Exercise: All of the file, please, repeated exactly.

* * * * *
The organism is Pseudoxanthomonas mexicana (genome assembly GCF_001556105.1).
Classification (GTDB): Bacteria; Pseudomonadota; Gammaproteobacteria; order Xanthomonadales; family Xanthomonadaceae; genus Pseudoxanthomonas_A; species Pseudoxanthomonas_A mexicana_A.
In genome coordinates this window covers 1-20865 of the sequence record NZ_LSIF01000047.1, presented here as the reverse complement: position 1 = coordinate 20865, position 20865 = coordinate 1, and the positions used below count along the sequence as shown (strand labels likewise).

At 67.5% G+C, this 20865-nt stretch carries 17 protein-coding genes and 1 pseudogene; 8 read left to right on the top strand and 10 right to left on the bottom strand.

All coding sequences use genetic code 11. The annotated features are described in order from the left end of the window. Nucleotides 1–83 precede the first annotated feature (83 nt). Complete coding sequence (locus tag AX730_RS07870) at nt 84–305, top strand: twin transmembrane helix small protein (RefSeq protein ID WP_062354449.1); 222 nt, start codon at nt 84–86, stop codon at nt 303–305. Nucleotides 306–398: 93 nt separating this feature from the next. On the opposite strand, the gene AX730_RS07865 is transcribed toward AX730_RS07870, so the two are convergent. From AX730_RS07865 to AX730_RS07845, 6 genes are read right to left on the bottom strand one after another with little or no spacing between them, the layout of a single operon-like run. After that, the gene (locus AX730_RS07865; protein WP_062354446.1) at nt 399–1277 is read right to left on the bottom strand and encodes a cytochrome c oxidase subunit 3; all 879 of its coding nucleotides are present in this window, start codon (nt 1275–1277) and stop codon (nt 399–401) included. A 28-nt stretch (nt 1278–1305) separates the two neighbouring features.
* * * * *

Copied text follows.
The organism is Pseudoxanthomonas mexicana (genome assembly GCF_001556105.1).
Classification (GTDB): Bacteria; Pseudomonadota; Gammaproteobacteria; order Xanthomonadales; family Xanthomonadaceae; genus Pseudoxanthomonas_A; species Pseudoxanthomonas_A mexicana_A.
In genome coordinates this window covers 1-20865 of the sequence record NZ_LSIF01000047.1, presented here as the reverse complement: position 1 = coordinate 20865, position 20865 = coordinate 1, and the positions used below count along the sequence as shown (strand labels likewise).

At 67.5% G+C, this 20865-nt stretch carries 17 protein-coding genes and 1 pseudogene; 8 read left to right on the top strand and 10 right to left on the bottom strand.

All coding sequences use genetic code 11. The annotated features are described in order from the left end of the window. Nucleotides 1–83 precede the first annotated feature (83 nt). Complete coding sequence (locus tag AX730_RS07870) at nt 84–305, top strand: twin transmembrane helix small protein (RefSeq protein ID WP_062354449.1); 222 nt, start codon at nt 84–86, stop codon at nt 303–305. Nucleotides 306–398: 93 nt separating this feature from the next. On the opposite strand, the gene AX730_RS07865 is transcribed toward AX730_RS07870, so the two are convergent. From AX730_RS07865 to AX730_RS07845, 6 genes are read right to left on the bottom strand one after another with little or no spacing between them, the layout of a single operon-like run. After that, the gene (locus AX730_RS07865; protein WP_062354446.1) at nt 399–1277 is read right to left on the bottom strand and encodes a cytochrome c oxidase subunit 3; all 879 of its coding nucleotides are present in this window, start codon (nt 1275–1277) and stop codon (nt 399–401) included. A 28-nt stretch (nt 1278–1305) separates the two neighbouring features.